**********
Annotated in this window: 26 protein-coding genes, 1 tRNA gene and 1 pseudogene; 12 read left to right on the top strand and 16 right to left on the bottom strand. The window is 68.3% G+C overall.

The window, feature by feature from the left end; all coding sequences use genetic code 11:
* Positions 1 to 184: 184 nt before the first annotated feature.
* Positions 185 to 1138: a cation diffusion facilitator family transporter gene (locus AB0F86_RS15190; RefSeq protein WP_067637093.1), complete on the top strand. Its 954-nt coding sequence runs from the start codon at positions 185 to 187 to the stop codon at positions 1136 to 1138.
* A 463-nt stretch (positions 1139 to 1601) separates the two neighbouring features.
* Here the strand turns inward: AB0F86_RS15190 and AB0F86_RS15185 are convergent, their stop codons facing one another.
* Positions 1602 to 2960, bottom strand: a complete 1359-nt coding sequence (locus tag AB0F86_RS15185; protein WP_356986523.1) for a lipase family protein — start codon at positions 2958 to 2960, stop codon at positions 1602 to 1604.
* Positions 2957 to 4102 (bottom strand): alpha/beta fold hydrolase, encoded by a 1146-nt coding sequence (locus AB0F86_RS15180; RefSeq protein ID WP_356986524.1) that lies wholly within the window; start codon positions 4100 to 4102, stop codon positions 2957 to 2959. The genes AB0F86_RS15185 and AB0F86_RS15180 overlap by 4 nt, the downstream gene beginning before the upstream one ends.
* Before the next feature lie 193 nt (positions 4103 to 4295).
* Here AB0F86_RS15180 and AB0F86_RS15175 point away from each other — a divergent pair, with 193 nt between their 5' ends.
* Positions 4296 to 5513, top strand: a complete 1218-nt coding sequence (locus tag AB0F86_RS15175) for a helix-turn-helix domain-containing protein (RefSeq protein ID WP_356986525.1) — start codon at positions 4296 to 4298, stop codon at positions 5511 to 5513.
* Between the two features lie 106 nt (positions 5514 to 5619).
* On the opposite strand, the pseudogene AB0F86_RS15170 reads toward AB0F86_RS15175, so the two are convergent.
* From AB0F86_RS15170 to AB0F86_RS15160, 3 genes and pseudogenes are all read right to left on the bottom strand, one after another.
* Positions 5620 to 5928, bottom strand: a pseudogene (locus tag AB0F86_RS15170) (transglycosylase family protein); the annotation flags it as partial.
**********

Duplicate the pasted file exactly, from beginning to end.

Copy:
Annotated in this window: 26 protein-coding genes, 1 tRNA gene and 1 pseudogene; 12 read left to right on the top strand and 16 right to left on the bottom strand. The window is 68.3% G+C overall.

The window, feature by feature from the left end; all coding sequences use genetic code 11:
* Positions 1 to 184: 184 nt before the first annotated feature.
* Positions 185 to 1138: a cation diffusion facilitator family transporter gene (locus AB0F86_RS15190; RefSeq protein WP_067637093.1), complete on the top strand. Its 954-nt coding sequence runs from the start codon at positions 185 to 187 to the stop codon at positions 1136 to 1138.
* A 463-nt stretch (positions 1139 to 1601) separates the two neighbouring features.
* Here the strand turns inward: AB0F86_RS15190 and AB0F86_RS15185 are convergent, their stop codons facing one another.
* Positions 1602 to 2960, bottom strand: a complete 1359-nt coding sequence (locus tag AB0F86_RS15185; protein WP_356986523.1) for a lipase family protein — start codon at positions 2958 to 2960, stop codon at positions 1602 to 1604.
* Positions 2957 to 4102 (bottom strand): alpha/beta fold hydrolase, encoded by a 1146-nt coding sequence (locus AB0F86_RS15180; RefSeq protein ID WP_356986524.1) that lies wholly within the window; start codon positions 4100 to 4102, stop codon positions 2957 to 2959. The genes AB0F86_RS15185 and AB0F86_RS15180 overlap by 4 nt, the downstream gene beginning before the upstream one ends.
* Before the next feature lie 193 nt (positions 4103 to 4295).
* Here AB0F86_RS15180 and AB0F86_RS15175 point away from each other — a divergent pair, with 193 nt between their 5' ends.
* Positions 4296 to 5513, top strand: a complete 1218-nt coding sequence (locus tag AB0F86_RS15175) for a helix-turn-helix domain-containing protein (RefSeq protein ID WP_356986525.1) — start codon at positions 4296 to 4298, stop codon at positions 5511 to 5513.
* Between the two features lie 106 nt (positions 5514 to 5619).
* On the opposite strand, the pseudogene AB0F86_RS15170 reads toward AB0F86_RS15175, so the two are convergent.
* From AB0F86_RS15170 to AB0F86_RS15160, 3 genes and pseudogenes are all read right to left on the bottom strand, one after another.
* Positions 5620 to 5928, bottom strand: a pseudogene (locus tag AB0F86_RS15170) (transglycosylase family protein); the annotation flags it as partial.